The software is a version of a program called Vista, which has been used for 20 years by hospitals and doctors associated with the U.S. Department of Veterans Affairs, the Times said.

However, the program has a history of being difficult to install, the newspaper said, which is why Medicare will also provide doctors with a list of companies that have been trained to install and maintain it.


Merck Says It Didn't Perform Early Heart Studies on Vioxx

Merck & Co. didn't conduct any studies on whether Vioxx caused heart attacks or other cardiovascular problems before the painkiller was approved in 1999, the company's top epidemiologist testified Wednesday.

Testifying in an Angleton, Texas, courtroom at the nation's first Vioxx-related lawsuit to go to trial, Nancy Santanello said Merck had no indication before the painkiller went on the market that it could cause heart attacks, the Associated Press reported.

The plaintiff in the case, Carol Ernst, contends that her 59-year-old husband, Robert, developed an abnormal heart rhythm after taking Vioxx for eight months. He died in 2001. Merck, which has vowed to fight all Vioxx-related suits, contends there's no proof that Ernst's heart problem was caused by the once-popular painkiller.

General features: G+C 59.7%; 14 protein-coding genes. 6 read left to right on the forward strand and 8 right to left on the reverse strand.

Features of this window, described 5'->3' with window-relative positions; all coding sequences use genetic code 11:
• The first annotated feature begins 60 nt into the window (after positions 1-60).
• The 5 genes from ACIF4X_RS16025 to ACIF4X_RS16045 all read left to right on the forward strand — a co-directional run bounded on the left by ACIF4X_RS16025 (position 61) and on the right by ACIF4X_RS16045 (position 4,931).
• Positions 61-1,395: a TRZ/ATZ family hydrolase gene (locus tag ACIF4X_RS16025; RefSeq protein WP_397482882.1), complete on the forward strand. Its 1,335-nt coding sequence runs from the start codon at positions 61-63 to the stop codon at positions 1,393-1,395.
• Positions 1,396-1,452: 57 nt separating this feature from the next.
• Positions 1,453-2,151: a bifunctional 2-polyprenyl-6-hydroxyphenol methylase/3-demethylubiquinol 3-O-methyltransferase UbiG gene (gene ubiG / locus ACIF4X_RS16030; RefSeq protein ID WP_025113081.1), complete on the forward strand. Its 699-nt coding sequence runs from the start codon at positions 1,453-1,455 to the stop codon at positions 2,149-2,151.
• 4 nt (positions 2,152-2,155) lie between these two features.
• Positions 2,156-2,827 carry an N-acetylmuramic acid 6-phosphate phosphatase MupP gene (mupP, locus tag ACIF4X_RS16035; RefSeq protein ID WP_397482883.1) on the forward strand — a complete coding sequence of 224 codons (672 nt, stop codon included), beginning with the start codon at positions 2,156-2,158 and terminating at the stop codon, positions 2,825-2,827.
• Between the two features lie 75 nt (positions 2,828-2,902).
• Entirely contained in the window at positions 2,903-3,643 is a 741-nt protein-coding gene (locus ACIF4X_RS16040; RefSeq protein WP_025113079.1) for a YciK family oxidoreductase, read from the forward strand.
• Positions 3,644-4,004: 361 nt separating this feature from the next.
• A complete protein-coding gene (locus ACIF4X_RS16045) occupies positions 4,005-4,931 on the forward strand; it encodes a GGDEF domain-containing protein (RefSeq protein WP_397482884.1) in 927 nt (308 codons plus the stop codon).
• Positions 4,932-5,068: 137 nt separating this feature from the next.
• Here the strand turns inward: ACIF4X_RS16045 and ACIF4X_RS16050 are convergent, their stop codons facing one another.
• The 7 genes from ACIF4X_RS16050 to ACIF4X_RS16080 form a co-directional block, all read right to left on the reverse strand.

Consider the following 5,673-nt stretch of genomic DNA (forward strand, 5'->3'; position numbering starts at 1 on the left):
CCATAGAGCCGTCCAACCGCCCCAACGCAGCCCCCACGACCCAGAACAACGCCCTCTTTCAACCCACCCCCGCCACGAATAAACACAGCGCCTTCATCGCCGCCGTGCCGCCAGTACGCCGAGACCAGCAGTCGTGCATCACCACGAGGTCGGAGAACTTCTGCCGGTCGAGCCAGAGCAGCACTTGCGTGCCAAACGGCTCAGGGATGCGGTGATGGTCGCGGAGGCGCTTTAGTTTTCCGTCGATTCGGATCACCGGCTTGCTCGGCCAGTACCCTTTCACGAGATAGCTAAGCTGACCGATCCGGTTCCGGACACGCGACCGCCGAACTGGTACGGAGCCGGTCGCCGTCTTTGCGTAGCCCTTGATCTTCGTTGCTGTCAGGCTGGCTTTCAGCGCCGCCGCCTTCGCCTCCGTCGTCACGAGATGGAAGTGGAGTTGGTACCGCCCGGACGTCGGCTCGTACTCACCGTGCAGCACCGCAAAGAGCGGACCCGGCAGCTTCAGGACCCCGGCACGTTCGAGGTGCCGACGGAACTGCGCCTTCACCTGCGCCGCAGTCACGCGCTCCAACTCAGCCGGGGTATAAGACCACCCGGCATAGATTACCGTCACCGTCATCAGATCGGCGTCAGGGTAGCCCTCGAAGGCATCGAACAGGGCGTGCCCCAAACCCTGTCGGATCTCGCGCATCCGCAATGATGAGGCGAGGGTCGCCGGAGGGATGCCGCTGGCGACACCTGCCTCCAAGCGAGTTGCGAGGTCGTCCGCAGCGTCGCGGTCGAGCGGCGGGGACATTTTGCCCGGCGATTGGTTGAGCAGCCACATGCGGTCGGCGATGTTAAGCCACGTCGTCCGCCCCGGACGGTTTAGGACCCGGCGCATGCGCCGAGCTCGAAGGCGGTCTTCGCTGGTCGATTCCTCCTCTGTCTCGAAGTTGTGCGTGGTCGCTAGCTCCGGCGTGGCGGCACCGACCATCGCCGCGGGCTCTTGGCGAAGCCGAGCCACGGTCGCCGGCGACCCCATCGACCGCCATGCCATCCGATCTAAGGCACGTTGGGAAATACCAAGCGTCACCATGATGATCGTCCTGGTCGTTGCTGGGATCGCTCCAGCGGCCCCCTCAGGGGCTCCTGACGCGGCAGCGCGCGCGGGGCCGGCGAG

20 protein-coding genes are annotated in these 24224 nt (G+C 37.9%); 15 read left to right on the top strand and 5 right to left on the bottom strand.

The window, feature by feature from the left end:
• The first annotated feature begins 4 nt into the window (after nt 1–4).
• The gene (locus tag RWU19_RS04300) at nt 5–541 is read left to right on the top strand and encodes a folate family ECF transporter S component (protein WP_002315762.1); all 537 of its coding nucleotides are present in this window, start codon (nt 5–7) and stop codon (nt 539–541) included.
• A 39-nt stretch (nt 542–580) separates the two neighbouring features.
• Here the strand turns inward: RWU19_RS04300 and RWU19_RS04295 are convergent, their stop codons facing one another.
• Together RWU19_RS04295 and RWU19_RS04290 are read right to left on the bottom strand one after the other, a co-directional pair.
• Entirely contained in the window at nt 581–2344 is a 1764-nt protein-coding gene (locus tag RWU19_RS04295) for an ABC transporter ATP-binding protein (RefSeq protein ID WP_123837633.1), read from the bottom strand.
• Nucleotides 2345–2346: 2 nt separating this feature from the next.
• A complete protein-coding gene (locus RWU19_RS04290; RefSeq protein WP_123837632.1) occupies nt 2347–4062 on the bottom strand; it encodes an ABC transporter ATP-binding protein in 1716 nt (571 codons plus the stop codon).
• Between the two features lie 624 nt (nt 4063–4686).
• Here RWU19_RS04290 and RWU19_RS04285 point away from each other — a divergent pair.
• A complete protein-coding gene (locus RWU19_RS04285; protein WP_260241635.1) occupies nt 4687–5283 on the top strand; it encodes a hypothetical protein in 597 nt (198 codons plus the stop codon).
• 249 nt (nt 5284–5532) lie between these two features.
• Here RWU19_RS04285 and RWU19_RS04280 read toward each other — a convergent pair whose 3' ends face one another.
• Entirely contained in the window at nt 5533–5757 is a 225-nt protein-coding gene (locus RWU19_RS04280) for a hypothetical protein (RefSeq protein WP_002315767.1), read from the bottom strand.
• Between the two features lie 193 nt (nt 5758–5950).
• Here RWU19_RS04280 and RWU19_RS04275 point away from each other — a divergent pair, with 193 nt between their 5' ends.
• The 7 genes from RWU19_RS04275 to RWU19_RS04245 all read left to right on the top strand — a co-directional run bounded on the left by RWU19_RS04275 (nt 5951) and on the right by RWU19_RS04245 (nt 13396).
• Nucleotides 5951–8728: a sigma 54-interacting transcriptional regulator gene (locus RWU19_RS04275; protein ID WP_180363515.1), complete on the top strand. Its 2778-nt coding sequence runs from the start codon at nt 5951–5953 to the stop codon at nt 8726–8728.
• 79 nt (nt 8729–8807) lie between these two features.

A 2000 study showed Vioxx could increase some users' risks of heart attack by five times, compared with people who used older painkillers, the AP said. Vioxx was pulled from the U.S. market in September.


Colleagues Seek Liver for Dying PR Exec

Two years ago, Shari Kurzrok was spearheading the public-relations push for the nation's largest-ever blood drive, for the American Red Cross.

Today she's fighting for her life.

The 31-year-old executive for Ogilvy Public Relations in New York City needs a liver transplant. Doctors say she'll die within days if she doesn't get one.

Kurzrok was admitted to New York University Hospital last weekend, and within 24 hours was told she needed a new liver to save her life. Her still-unexplained sudden illness has taken her family, friends, and doctors by surprise, colleagues say.

Kurzrok led the 345-city "Save-a-Life Tour," which collected 3.2 million pints of blood in 2003 and registered more than 38,000 new potential donors, a statement from Ogilvy said.

Blood is a factor in her plight too, since she needs a liver from someone who is Type A or Type O.

Consumer News